How visitor information centres can survive & thrive in the future

Ali UrenThe VaultLeave a Comment

Visitor information centres (VICs), especially in the tourism sector, are vital to a destination. Yet, their futures hang in the balance, unless change happens.

This change needs to happen at two levels:

  1. The individual VIC; and
  2. The overall network.

It’s not just about evolving the current VIC service delivery model, but creating a space and environment which is the missing link for improved economic development.

There’s a need for greater sustainability, which will require reviewing, challenging and evolving not only how you do business, but the type of physical VIC environments you create – and how you develop your staff and volunteers.

 

Revolutionising the outdated VIC model

A VIC isn’t about volunteers handing out brochures. VICs need to be the vital starting point of discovering and exploring within a region. Ultimately, if executed correctly, VICs will play a pivotal role in building economic development within Australia – through greater contribution to the visitor economy.

If developed in a more creative and entrepreneurial way, VICs have the power to become a crucial link, building greater relationships and connections between regional suppliers, artisans and producers. This will have a positive impact on the bottom line.

There are key must dos for VICs in order to stay relevant and meaningful to guests in the future – and create the best opportunity to meet expectations around tourism revenue in the coming four to five years.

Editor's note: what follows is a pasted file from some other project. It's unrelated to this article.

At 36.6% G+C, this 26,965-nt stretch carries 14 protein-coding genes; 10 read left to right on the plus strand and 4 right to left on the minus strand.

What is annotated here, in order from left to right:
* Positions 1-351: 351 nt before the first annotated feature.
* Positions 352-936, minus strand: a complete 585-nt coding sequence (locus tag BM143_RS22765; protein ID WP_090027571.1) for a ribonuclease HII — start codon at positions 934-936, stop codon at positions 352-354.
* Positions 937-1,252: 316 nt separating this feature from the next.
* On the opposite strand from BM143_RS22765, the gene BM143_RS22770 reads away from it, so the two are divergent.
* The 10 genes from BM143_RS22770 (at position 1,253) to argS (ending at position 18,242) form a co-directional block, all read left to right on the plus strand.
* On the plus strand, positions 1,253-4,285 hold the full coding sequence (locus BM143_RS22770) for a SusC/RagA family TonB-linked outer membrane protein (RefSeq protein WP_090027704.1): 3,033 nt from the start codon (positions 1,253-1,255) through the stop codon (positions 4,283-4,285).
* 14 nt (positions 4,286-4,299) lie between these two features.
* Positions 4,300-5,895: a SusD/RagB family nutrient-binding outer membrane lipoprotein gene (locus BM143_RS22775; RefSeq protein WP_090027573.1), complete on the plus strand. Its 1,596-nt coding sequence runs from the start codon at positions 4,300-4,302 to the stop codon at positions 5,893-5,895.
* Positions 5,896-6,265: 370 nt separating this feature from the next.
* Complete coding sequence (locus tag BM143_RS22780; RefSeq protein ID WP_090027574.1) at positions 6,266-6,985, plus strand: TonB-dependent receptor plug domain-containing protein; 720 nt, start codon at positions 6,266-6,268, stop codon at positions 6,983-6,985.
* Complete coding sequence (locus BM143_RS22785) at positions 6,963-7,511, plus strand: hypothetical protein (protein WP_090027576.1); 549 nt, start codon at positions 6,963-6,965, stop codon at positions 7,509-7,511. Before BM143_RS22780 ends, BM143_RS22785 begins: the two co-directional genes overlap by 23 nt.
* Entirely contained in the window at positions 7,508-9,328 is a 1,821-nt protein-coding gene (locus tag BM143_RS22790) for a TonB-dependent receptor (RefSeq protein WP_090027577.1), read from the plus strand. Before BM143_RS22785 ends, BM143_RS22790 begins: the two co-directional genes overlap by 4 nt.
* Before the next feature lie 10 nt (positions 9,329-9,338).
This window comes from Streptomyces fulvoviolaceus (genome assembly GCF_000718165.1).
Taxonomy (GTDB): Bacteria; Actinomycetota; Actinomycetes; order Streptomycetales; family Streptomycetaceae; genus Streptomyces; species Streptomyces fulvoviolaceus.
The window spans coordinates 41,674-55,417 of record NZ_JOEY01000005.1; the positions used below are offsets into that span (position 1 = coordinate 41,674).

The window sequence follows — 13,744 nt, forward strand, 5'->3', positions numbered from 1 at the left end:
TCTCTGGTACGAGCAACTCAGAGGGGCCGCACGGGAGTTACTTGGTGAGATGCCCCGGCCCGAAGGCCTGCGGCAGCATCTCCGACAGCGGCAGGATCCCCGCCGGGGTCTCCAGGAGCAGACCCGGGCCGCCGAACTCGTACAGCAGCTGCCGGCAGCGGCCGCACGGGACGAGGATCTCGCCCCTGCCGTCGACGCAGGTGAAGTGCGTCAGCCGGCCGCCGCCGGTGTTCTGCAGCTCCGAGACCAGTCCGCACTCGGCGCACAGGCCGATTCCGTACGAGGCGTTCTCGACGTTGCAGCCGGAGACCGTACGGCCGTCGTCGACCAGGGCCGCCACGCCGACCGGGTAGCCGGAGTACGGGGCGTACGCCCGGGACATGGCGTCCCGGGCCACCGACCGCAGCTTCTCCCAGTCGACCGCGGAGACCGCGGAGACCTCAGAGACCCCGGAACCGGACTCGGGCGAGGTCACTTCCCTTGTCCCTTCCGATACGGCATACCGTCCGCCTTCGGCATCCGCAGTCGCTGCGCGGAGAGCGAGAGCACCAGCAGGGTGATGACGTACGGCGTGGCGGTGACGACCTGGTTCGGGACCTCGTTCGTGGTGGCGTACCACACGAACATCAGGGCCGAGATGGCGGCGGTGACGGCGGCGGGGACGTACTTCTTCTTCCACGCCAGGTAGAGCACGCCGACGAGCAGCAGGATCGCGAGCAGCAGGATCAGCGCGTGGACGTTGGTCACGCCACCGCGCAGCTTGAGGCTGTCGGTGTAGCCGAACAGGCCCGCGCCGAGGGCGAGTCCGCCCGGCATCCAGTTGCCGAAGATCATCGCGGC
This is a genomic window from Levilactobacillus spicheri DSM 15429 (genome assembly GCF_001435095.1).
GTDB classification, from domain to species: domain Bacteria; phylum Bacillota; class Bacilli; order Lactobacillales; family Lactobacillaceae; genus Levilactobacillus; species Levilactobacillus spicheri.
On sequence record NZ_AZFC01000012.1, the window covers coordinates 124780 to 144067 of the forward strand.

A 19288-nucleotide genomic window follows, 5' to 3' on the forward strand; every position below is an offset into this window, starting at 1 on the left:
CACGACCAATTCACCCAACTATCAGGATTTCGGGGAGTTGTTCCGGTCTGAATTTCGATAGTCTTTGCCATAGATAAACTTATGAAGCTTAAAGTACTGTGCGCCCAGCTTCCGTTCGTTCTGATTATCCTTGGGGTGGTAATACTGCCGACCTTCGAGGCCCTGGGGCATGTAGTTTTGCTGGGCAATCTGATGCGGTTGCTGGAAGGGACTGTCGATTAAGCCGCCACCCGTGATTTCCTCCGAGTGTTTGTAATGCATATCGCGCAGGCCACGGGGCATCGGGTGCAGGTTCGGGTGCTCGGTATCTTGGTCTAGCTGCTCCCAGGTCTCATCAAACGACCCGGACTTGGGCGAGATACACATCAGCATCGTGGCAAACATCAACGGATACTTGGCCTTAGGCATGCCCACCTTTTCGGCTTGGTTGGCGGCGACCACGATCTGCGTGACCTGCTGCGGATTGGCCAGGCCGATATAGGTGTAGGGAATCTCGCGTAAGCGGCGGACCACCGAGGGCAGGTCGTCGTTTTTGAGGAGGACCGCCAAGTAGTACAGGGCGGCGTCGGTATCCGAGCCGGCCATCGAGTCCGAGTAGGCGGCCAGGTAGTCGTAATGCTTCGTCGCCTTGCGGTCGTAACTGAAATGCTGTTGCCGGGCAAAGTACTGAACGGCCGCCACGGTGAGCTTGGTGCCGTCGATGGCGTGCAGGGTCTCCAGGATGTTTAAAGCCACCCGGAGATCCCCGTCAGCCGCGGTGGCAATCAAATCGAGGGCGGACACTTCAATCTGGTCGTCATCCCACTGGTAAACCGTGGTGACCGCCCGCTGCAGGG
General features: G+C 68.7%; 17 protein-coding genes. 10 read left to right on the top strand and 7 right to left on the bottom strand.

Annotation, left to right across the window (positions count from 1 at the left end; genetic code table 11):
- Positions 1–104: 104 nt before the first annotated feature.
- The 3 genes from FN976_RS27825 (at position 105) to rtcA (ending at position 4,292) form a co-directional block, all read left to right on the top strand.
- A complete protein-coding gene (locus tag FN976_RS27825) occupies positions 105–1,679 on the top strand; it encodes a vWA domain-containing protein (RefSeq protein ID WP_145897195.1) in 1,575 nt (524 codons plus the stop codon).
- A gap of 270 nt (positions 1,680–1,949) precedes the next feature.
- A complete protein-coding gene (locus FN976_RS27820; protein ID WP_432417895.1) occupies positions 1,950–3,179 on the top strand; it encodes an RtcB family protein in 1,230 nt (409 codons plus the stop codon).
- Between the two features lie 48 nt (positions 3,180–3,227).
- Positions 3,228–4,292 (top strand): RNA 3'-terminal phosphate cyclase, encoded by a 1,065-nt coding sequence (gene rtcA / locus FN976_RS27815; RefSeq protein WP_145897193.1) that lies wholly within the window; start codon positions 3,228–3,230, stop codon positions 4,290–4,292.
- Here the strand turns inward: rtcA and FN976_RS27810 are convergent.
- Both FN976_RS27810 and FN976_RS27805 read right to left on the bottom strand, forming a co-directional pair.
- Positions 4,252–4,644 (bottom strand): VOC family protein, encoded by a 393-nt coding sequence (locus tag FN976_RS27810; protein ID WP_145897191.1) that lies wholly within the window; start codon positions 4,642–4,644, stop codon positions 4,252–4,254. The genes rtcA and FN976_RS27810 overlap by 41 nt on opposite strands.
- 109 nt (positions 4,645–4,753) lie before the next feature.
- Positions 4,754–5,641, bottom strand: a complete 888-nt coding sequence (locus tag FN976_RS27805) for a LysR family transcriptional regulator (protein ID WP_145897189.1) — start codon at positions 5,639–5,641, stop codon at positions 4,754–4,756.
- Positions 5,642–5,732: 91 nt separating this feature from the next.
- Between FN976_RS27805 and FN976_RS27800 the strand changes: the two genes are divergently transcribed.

But how can we do this? Follow our five-part framework to help your VIC survive and prosper – an evolution of the tourism sector.

 

The five-part framework for the VIC

Every fortnight, we’ll bring you an insight into re-creating your VIC for future success. The five stages will be broken down into these categories:

  1. What’s on the outside matters: Getting visitors to stop and come in, with signage strategies etc.
  2. Changing the language: Why it’s important to humanise it.
  3.  Discovering your own backyard: Becoming an advocate for your own region.
  4. The inside: The product mix, stimulating the senses, storytelling etc.
  5. Utilising IT: How we can better connect with our visitors, using technology. The role of the future VIC is multidimensional. This step-by-step framework is designed to ensure your VIC adapts alongside the needs and expectations of the visitor.

The Southern Highlands Welcome Centre is a prime example of a revolutionised VIC. You can see just how dynamic the centre is, from the photos in this post.

It’s also important to note that the elements that make the VIC of now and the future are also relevant to all areas of tourism. So, these strategies can be applied to more than just the VIC.

Before we go, a little bit about us…

Kiikstart creates and facilitates a wide range of learning experiences that generate smart employment, career and business opportunities – with people and organisations who are wanting to re-invent themselves.

We provide our learning and development experiences so people can have more choice, influence and control about how they live, work and learn – now and in the future.

If you’d like to hear more about what we do, contact us today on 0428 593 400 or enquiries@kiikstart.com.

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